Evil is ever present.  But we can, by the grace God, overcome it.

St Paul says in 2 Corinthians [2:11] that he writes to the Corinthians, so that we would not be outwitted by Satan; for we are not ignorant of his designs.  We must not be ignorant of evil.

Today Jesus confronts us in the Gospel with the activity of the devil and all his works.

Jesus casts out a demon that was mute.  And some questioned by what power Jesus cast out the demon – was it by demonic power?

Jesus responds by telling us some things about satan: that he is strong; that he is fully armed; that he creates a kind of peace, but it is really a complacency, a false security, when he has overwhelmed a soul.

Jesus says of himself that he is the stronger man who takes away the armour in which the devil trusts.  That armour which the devil trusts in is lies.  Jesus is the Word of God, the truth incarnate, and that Word shatters the armour when it is spoken – it undoes the lies that the devil has bound some individual in or some societies.

And Jesus will “divide the spoils” – he will take the souls that are now free and them to use their gifts to God’s glory.  The mute man, could now open his mouth to praise God.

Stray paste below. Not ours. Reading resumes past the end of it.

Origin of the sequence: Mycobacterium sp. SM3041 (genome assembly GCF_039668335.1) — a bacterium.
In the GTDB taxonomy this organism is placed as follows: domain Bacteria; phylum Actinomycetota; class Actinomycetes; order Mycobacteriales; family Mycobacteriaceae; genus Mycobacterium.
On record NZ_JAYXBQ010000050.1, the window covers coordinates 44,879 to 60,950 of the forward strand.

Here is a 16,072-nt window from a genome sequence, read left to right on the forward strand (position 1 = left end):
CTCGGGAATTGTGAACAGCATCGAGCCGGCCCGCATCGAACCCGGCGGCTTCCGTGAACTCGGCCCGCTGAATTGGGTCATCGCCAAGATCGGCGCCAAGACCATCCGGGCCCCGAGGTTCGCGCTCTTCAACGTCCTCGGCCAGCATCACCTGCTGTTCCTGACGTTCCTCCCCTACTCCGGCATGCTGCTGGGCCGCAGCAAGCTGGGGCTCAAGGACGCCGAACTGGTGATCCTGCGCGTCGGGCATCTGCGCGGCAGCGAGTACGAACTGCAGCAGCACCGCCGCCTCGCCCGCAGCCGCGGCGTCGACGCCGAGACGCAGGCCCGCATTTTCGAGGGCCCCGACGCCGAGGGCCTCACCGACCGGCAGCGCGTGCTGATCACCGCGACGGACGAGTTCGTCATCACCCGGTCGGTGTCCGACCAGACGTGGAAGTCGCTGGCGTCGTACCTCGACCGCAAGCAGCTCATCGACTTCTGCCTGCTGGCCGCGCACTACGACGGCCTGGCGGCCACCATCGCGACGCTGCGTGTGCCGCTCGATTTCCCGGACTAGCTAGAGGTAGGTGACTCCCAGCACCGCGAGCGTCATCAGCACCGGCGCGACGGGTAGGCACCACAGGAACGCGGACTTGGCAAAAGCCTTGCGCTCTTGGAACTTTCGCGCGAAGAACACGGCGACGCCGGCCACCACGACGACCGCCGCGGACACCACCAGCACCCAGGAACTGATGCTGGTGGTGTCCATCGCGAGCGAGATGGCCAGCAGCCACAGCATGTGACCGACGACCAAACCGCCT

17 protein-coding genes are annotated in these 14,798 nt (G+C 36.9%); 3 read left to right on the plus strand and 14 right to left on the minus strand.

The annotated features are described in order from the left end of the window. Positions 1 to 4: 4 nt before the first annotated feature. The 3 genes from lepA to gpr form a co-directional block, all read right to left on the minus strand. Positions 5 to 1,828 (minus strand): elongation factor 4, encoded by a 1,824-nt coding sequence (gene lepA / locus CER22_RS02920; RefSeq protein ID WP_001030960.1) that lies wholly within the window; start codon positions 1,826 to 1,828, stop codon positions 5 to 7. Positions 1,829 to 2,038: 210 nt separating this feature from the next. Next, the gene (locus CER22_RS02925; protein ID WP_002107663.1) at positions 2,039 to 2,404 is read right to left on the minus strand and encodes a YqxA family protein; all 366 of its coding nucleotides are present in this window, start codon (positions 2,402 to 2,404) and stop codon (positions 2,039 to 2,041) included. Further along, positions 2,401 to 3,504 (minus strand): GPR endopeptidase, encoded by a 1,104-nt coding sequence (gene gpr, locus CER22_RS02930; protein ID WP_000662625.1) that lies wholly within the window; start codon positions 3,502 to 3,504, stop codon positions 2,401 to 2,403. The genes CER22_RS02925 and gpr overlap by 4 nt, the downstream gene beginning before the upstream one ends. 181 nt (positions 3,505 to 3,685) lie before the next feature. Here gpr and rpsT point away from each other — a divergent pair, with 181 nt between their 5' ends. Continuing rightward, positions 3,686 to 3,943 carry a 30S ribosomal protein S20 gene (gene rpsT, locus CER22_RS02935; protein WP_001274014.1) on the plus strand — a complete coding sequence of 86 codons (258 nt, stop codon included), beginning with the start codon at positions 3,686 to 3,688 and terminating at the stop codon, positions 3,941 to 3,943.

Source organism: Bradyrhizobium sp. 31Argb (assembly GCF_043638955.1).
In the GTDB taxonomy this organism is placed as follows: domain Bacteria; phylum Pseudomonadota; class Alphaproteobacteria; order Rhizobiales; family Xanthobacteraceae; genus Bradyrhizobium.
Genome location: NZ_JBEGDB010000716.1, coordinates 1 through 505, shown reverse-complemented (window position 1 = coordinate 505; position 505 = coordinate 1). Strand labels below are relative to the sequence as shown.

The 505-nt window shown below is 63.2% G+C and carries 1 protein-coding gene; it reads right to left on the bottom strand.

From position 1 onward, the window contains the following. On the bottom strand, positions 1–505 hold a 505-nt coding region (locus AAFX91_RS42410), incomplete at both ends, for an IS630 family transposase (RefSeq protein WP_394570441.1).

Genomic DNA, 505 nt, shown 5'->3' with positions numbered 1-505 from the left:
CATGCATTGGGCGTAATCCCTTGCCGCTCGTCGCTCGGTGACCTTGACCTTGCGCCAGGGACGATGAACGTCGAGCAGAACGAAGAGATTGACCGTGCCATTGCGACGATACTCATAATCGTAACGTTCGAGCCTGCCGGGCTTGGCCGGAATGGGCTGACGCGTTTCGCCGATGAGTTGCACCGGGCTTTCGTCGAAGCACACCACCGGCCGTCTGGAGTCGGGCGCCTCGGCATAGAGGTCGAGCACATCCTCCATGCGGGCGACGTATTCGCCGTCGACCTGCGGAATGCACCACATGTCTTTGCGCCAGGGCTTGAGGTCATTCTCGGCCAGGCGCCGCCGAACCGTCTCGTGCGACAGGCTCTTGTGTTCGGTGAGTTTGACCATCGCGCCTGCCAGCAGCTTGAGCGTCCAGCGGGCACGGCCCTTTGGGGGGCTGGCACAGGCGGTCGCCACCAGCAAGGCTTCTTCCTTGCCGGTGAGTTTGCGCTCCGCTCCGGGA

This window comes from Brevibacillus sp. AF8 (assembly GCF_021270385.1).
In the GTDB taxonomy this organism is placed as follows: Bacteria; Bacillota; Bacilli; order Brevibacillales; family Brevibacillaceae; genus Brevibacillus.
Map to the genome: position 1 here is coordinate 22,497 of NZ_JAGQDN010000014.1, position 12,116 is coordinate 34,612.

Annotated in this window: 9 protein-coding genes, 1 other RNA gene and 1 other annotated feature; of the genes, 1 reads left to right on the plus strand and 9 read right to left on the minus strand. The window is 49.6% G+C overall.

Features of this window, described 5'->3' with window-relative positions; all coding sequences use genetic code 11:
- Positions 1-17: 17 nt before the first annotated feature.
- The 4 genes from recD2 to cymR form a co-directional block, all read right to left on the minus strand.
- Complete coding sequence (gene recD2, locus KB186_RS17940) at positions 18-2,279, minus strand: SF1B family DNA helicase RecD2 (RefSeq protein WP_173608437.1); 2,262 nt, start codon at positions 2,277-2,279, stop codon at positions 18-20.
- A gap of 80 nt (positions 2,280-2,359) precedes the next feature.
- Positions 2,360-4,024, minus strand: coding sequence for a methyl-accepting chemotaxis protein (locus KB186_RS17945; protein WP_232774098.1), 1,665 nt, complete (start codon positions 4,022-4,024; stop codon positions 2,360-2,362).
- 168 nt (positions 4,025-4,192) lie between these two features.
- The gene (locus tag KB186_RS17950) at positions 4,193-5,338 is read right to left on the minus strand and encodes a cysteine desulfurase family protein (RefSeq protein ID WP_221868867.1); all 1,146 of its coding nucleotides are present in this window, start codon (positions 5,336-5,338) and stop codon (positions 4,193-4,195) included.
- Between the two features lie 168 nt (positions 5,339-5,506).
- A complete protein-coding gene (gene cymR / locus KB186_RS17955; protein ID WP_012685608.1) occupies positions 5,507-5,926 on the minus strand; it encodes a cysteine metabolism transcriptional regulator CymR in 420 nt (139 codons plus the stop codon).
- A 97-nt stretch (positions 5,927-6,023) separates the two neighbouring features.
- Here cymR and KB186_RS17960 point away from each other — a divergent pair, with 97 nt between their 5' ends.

Jesus then goes on to give us a warning in the event that we are released from a lie.

If there is some way in which our soul has been bound – and we are released from that binding through the Word of God – do not be complacent!  Our soul now becomes the target of even greater assault.

So, for example, when a person is confirmed, he or she makes a profession of the Christian faith, first renouncing the world, the flesh and the devil, and then promising to believe in God and to follow Him.  The bishop then prays that the person would be strengthened by the Holy Spirit, for this very reason.  As we leave the kingdom of darkness, and choose to follow the Light, we will experience active resistance.  If we do not fill ourselves, that is, open ourselves to being infilled with the grace of God, with His Holy Spirit, then seven other spirits more evil than itself, enter and dwell there.  And the last state of that person is worse than the first.”